On 5/30/06, Craig L Russell <Craig.Russell@sun.com> wrote:
Do you have a good solution that you can write up in detail and post
to JIRA? Then someone with an itch can fix it. Do-ocracy in action.
On May 30, 2006, at 7:38 AM, email@example.com wrote:
> Yeah, that's what I'm afraid of.
> Essentially what they are asking is that if you try to insert a row
> and it
> fails, you have two options.
> 1) Increment your count and try again (Restart) until you succeed,
> or, find
> the max value, and reset to max value + 1.
> The trouble in using #2, is that lets say you have rows 1,2,3,4,5
> and someone manually enters 10, 1001, 1002, 1004. So when you
> search for the
> max value, you'll end up 1004, and restart with 1005.
> This is something that should be done behind the scenes.
> SO its not a "bug" but a design defect.
>> -----Original Message-----
>> From: news [mailto:firstname.lastname@example.org
] On Behalf Of hilz
>> Sent: Monday, May 29, 2006 4:19 PM
>> To: email@example.com
>> Subject: Re: "generated by default" question
>> I wish it was a bug!
>> it seems this is by design, but i hope there is some other way to
>> overcome this behavior.
>> here is a quote from the docs at
>> that show it is by design:
>> RESTART WITH integer-constant specifies the next value to be
>> for the identity column. RESTART WITH is useful for a table that
>> has an
>> identity column that was defined as GENERATED BY DEFAULT and that
>> has a
>> unique key defined on that identity column. Because GENERATED BY
>> allows both manual inserts and system generated values, it is
>> that manually inserted values can conflict with system generated
>> To work around such conflicts, use the RESTART WITH syntax to specify
>> the next value that will be generated for the identity column.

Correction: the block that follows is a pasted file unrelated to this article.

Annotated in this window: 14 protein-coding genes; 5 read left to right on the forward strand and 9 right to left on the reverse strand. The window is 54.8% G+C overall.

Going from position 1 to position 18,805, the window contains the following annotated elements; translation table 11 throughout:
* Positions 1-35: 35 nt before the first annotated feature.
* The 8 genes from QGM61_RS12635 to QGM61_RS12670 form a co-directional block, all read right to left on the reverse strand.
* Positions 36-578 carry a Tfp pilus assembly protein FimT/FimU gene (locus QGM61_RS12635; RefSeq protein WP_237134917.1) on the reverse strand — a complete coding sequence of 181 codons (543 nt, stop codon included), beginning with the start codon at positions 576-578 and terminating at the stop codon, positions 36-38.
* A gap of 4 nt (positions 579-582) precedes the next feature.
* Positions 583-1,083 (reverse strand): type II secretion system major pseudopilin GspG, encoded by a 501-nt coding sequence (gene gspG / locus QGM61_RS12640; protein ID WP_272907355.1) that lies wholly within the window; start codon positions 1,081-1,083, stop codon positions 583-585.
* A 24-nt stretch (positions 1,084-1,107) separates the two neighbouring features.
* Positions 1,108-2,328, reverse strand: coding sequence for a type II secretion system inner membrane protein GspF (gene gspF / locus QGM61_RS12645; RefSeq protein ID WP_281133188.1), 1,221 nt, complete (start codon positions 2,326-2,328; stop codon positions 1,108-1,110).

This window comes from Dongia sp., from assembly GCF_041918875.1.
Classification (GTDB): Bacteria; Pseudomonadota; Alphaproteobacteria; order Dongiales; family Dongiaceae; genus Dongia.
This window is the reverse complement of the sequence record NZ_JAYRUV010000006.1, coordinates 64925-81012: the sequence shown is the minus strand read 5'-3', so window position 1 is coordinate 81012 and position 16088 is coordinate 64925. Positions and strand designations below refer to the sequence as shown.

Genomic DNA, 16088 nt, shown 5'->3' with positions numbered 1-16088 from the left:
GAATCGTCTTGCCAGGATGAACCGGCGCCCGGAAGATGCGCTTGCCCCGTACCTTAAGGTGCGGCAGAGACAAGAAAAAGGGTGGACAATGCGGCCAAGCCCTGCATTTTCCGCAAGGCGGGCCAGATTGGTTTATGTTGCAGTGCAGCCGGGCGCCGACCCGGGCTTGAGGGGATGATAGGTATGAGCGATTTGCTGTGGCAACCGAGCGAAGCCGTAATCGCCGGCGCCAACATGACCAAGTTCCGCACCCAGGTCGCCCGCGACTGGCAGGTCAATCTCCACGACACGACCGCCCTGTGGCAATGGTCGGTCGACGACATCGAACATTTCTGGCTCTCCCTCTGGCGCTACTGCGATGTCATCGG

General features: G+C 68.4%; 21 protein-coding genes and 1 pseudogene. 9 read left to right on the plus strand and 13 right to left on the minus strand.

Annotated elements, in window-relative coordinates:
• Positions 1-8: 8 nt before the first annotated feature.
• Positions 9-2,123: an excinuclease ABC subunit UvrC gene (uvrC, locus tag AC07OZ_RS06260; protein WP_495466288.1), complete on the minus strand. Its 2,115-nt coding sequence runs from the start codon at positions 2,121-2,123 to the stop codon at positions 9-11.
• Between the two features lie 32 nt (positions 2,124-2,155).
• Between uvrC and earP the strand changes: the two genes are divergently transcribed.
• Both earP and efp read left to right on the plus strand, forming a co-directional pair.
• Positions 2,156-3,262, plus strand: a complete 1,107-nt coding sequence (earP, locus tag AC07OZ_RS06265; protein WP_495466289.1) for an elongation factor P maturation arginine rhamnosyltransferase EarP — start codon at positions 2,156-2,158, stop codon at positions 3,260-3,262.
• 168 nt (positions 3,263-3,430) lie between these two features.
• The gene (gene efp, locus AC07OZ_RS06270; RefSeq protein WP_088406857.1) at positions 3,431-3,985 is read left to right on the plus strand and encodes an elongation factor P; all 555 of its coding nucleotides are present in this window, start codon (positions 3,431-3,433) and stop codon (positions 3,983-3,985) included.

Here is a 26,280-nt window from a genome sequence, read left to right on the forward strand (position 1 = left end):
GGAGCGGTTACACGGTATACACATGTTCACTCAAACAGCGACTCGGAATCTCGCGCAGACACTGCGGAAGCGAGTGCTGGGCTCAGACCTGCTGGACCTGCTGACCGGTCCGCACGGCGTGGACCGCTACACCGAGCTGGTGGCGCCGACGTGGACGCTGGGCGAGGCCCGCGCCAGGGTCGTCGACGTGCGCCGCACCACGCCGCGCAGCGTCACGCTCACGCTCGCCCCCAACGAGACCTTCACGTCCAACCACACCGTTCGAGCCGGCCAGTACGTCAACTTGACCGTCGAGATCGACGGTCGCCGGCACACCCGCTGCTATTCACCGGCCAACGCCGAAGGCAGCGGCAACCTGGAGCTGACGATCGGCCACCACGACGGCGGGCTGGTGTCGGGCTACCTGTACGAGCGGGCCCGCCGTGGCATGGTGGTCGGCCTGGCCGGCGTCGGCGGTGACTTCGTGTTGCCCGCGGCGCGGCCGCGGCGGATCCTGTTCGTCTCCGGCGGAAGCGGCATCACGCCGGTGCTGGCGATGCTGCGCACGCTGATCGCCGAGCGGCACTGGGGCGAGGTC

>> the following example, which involves a combination of automatically
>> generated data and manually inserted data:
>> CREATE TABLE tauto(i INT GENERATED BY DEFAULT AS IDENTITY, k INT)
>> UNIQUE INDEX tautoInd ON tauto(i) INSERT INTO tauto(k) values 1,2
>> The system will automatically generate values for the identity
>> But now you need to manually insert some data into the identity
>> INSERT INTO tauto VALUES (3,3) INSERT INTO tauto VALUES (4,4) INSERT
>> INTO tauto VALUES (5,5)
>> The identity column has used values 1 through 5 at this point. If
>> now want the system to generate a value, the system will generate
>> a 3,
>> which will result in a unique key exception because the value 3 has
>> already been manually inserted. To compensate for the manual
>> issue an ALTER TABLE statement for the identity column with
>> RESTART WITH
>> ALTER TABLE tauto ALTER COLUMN i RESTART WITH 6
>> ALTER TABLE does not affect any view that references the table being
>> altered. This includes views that have an "*" in their SELECT
>> list. You
>> must drop and re-create those views if you wish them to return the
>> Michael Segel wrote:
>>> On Monday 29 May 2006 3:31 pm, hilz wrote:
>>> After a quick glance,
>>> This looks like a bug.
>>> You should be able to insert your own values in the ID column,
>>> which you
>>> then on rows that are auto generated, they should chose an
>>> Using your example, it should have trapped the error and then
>>> tried to
>>> using 2... until it found an integer value that was not in use.
>>> But hey, what do I know.
>>> I'm sure someone is going to tell me that this functionality is
>>>> Hi all.
>>>> If i have a table A defined as follows:
>>>> create table A
>>>> ID INTEGER GENERATED BY DEFAULT AS IDENTITY PRIMARY KEY,
>>>> NAME VARCHAR(255)
>>>> then i do the following:
>>>> insert into A (ID, NAME) values (1,'hello 1');
>>>> and then i do the following:
>>>> insert into A (NAME) values ('hello 2');
>>>> I will get this error:
>>>> The statement was aborted because it would have caused a
>>>> duplicate key
>>>> value in a unique or primary key constraint or unique index
>>>> by 'SQL060529010004440' defined on 'A'.
>>>> To avoid this, I will have to do :
>>>> alter table....RESTART WITH....
>>>> Is there another way to make the autoincrement smart enough to know
>>>> the value already exists and just generate a new value for me?
>>>> I find it odd to have to set the "restart with" to skip the
>>>> values that
>>>> i set manually.
>>>> thanks for any help.
Architect, Sun Java Enterprise System
408 276-5638 mailto:Craig.Russell@sun.com
P.S. A good JDO? O, Gasp!